After a pair of steep challenges to open the season, Georgia will settle into a meeting at home Sunday against North Carolina Central.
The Bulldogs (1-1) opened their schedule with an 81-72 defeat to Oregon on a neutral court Wednesday at Las Vegas. On Friday, they played their home opener and earned a hard-fought 80-77 victory over Wake Forest.
Noah Thompson scored 21 points for the Bulldogs in the win, while Jabri Abdur-Rahim added 17 points. A late defensive stand sealed it as Georgia survived multiple 3-point attempts from Wake Forest to walk away with their first victory.
“It’s huge,” said Abdur-Rahim, a senior guard who delivered the 21st double-digit scoring game of his college career. “I mean, we didn’t want to go 0-2 and we didn’t want to lose in front of our fans. Beating a team like that shows how good we can be. We knew how good we were, we just had to put it on display for everyone else to see.”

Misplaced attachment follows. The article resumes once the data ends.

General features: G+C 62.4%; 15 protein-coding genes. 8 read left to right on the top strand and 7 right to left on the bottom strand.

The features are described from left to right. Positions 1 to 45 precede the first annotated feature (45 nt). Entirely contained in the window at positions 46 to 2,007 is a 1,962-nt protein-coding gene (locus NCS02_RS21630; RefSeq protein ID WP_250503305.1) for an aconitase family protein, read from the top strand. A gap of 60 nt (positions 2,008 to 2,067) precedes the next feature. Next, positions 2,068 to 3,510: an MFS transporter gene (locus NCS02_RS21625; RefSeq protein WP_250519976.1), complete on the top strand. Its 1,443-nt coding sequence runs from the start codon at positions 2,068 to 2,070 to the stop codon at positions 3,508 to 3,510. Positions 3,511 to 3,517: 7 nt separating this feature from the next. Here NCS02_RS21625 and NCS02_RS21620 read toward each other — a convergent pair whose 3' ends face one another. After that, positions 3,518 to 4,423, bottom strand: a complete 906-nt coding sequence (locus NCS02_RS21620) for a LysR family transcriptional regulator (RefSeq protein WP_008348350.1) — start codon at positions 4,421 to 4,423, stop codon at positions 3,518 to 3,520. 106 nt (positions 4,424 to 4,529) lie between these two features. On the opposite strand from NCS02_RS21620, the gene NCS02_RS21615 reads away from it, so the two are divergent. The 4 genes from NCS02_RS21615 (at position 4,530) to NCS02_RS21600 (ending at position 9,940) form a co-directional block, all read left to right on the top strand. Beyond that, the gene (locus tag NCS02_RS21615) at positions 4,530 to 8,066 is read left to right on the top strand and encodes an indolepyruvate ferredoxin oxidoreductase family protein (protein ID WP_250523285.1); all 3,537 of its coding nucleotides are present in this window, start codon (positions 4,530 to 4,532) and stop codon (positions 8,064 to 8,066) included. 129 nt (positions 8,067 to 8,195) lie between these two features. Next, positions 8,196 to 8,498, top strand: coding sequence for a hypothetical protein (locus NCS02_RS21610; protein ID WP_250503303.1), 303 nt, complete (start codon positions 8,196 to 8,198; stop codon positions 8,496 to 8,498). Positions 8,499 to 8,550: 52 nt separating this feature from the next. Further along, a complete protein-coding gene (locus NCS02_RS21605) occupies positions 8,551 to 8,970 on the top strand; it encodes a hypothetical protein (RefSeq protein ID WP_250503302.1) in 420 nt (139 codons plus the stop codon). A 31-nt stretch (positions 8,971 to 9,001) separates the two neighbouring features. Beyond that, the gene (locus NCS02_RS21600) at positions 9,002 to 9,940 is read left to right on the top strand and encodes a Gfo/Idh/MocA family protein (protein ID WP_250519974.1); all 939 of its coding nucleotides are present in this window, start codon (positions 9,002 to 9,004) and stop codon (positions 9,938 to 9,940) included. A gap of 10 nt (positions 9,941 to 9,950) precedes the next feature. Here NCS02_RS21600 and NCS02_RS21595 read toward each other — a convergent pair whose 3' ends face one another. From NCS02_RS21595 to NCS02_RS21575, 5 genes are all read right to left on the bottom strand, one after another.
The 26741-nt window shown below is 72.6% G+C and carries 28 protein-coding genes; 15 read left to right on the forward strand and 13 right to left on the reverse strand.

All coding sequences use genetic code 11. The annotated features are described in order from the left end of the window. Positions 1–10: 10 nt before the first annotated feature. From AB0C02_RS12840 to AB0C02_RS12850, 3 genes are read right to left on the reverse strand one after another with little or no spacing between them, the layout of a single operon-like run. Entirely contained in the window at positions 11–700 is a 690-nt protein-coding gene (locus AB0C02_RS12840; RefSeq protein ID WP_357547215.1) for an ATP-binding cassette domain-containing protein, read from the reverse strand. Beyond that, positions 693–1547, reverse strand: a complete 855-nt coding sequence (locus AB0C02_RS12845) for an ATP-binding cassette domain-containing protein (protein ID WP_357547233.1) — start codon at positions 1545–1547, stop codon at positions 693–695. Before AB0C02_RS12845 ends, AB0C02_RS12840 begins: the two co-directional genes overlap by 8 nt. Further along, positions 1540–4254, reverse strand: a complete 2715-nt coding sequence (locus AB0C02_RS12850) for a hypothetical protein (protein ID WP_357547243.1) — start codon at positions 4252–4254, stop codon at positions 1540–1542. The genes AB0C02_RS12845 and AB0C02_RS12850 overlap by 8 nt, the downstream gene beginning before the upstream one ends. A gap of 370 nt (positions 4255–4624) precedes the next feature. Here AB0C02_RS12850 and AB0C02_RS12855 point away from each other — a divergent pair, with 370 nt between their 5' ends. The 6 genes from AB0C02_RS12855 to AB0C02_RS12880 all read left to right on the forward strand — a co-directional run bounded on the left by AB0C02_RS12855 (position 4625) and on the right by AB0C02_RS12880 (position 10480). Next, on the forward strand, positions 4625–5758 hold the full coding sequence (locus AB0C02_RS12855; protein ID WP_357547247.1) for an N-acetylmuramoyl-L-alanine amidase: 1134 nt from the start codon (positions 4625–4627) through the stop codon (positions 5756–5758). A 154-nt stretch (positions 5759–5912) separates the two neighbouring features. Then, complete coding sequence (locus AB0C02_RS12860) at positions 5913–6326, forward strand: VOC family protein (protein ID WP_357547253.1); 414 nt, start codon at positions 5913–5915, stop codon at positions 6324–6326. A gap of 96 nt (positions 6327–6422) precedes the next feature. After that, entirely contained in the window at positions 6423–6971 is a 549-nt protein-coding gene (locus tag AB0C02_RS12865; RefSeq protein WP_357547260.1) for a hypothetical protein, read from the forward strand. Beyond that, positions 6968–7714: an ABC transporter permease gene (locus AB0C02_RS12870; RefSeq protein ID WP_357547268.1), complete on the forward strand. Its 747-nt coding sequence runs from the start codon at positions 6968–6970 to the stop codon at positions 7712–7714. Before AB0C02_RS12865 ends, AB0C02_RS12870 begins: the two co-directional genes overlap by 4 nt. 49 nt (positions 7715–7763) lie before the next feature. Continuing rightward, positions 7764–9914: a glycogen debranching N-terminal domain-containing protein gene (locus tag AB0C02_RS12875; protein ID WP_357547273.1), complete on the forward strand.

Just how challenging has the early schedule been for Georgia? The Bulldogs are the only power conference team to open the season with consecutive power conference opponents.
The victory didn’t come about until Georgia put together a 17-4 run in the second half for a 66-54 lead.
North Carolina Central will not have any sympathy for Georgia when it comes to a challenging early schedule. The Eagles (1-1) played at No. 1 Kansas in their season opener and dropped a 99-56 decision.
N.C. Central’s defense had its hands full as Kansas shot 69.6 percent from the floor — the Jayhawks’ highest in a game since January 1997.
Fred Cleveland Jr., who led North Carolina Central in scoring last season, had just six points on 2-of-12 shooting from the field at Kansas but rebounded with 11 points on 5 of 9 from the field in an easy 107-54 victory over Virginia-Lynchburg on Thursday.
Po’Boigh King had 26 points against Virginia-Lynchburg to follow his 10-point performance vs. Kansas.
“I just thought we shared the basketball,” said North Carolina Central head coach LeVelle Moton after his team had 26 assists Thursday. “It’s one thing to get the basketball but just to share it, to keep it moving. … But we have a ways to go. Fundamentally, we’re not sound.”
–Field Level Media